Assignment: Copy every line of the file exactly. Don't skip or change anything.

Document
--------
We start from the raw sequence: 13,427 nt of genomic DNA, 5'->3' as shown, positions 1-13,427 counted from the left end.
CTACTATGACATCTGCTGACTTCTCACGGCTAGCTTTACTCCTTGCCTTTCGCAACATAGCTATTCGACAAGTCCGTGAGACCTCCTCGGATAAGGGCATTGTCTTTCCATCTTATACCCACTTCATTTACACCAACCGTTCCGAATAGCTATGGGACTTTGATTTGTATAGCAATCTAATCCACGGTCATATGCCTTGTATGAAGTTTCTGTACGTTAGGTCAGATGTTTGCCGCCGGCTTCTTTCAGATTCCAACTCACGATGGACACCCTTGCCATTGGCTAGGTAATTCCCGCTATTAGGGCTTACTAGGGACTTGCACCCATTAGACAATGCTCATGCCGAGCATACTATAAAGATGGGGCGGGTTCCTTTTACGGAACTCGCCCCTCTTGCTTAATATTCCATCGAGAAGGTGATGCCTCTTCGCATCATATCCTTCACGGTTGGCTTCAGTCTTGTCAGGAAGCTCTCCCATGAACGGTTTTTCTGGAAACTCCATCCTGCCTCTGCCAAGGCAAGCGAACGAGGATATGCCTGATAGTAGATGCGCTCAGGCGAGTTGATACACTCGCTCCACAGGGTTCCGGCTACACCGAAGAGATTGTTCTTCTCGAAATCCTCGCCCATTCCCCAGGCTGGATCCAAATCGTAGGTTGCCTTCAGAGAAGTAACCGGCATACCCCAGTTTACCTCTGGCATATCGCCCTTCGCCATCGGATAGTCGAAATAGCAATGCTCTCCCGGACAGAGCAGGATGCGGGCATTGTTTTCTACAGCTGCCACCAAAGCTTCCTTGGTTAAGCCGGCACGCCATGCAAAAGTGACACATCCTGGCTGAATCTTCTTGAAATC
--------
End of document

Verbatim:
We start from the raw sequence: 13,427 nt of genomic DNA, 5'->3' as shown, positions 1-13,427 counted from the left end.
CTACTATGACATCTGCTGACTTCTCACGGCTAGCTTTACTCCTTGCCTTTCGCAACATAGCTATTCGACAAGTCCGTGAGACCTCCTCGGATAAGGGCATTGTCTTTCCATCTTATACCCACTTCATTTACACCAACCGTTCCGAATAGCTATGGGACTTTGATTTGTATAGCAATCTAATCCACGGTCATATGCCTTGTATGAAGTTTCTGTACGTTAGGTCAGATGTTTGCCGCCGGCTTCTTTCAGATTCCAACTCACGATGGACACCCTTGCCATTGGCTAGGTAATTCCCGCTATTAGGGCTTACTAGGGACTTGCACCCATTAGACAATGCTCATGCCGAGCATACTATAAAGATGGGGCGGGTTCCTTTTACGGAACTCGCCCCTCTTGCTTAATATTCCATCGAGAAGGTGATGCCTCTTCGCATCATATCCTTCACGGTTGGCTTCAGTCTTGTCAGGAAGCTCTCCCATGAACGGTTTTTCTGGAAACTCCATCCTGCCTCTGCCAAGGCAAGCGAACGAGGATATGCCTGATAGTAGATGCGCTCAGGCGAGTTGATACACTCGCTCCACAGGGTTCCGGCTACACCGAAGAGATTGTTCTTCTCGAAATCCTCGCCCATTCCCCAGGCTGGATCCAAATCGTAGGTTGCCTTCAGAGAAGTAACCGGCATACCCCAGTTTACCTCTGGCATATCGCCCTTCGCCATCGGATAGTCGAAATAGCAATGCTCTCCCGGACAGAGCAGGATGCGGGCATTGTTTTCTACAGCTGCCACCAAAGCTTCCTTGGTTAAGCCGGCACGCCATGCAAAAGTGACACATCCTGGCTGAATCTTCTTGAAATC